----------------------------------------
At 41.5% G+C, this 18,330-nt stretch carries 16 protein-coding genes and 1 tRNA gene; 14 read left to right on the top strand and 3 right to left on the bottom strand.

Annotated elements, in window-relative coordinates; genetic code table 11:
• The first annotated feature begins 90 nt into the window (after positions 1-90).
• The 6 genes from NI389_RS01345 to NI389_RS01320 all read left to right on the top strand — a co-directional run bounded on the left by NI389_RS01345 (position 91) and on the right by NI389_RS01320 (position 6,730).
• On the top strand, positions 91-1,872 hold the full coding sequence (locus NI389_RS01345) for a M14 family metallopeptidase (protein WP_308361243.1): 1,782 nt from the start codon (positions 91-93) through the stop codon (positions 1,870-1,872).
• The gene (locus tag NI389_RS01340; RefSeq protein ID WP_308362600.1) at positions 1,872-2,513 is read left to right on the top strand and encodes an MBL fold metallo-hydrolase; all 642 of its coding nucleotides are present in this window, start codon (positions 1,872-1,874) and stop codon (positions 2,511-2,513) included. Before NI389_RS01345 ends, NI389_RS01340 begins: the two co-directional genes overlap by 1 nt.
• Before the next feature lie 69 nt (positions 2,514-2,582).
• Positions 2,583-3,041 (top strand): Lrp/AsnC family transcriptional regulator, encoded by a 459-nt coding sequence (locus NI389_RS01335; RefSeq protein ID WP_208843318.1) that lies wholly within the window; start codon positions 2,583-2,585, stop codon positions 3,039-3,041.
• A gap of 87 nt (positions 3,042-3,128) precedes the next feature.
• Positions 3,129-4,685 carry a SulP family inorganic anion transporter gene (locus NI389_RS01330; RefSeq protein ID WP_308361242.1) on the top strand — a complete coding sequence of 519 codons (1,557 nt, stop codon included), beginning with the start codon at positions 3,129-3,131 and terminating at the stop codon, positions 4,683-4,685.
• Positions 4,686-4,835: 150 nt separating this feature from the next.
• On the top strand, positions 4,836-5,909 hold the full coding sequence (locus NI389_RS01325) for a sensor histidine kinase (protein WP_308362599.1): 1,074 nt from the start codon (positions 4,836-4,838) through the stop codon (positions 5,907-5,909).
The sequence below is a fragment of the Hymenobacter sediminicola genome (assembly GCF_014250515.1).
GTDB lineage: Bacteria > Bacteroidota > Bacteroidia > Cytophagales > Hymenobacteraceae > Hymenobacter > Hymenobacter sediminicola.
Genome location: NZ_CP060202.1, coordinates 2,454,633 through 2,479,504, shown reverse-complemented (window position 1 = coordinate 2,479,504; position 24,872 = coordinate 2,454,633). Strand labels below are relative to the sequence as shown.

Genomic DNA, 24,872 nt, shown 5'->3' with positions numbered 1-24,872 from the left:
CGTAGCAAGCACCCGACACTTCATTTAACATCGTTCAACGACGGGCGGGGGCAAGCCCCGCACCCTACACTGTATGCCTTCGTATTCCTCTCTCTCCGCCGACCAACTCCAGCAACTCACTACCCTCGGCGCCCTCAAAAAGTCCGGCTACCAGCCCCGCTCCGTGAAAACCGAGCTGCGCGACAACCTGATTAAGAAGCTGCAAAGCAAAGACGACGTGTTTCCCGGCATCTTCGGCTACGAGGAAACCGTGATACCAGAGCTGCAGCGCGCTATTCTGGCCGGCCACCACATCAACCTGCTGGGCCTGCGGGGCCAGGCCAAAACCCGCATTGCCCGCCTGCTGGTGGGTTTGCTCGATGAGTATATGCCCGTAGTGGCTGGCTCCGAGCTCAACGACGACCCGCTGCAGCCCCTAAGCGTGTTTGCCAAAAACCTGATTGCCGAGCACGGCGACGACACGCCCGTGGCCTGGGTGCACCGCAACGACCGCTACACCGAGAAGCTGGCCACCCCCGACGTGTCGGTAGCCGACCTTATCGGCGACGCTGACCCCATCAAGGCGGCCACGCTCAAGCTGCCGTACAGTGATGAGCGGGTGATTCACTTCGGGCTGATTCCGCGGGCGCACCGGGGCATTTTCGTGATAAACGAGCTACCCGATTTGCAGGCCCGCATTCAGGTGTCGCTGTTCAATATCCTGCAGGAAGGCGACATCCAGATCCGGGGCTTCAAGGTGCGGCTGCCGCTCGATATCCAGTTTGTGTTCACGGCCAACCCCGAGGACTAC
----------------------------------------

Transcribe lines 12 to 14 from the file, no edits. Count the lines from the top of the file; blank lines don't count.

• On the top strand, positions 4,836-5,909 hold the full coding sequence (locus NI389_RS01325) for a sensor histidine kinase (protein WP_308362599.1): 1,074 nt from the start codon (positions 4,836-4,838) through the stop codon (positions 5,907-5,909).
The sequence below is a fragment of the Hymenobacter sediminicola genome (assembly GCF_014250515.1).
GTDB lineage: Bacteria > Bacteroidota > Bacteroidia > Cytophagales > Hymenobacteraceae > Hymenobacter > Hymenobacter sediminicola.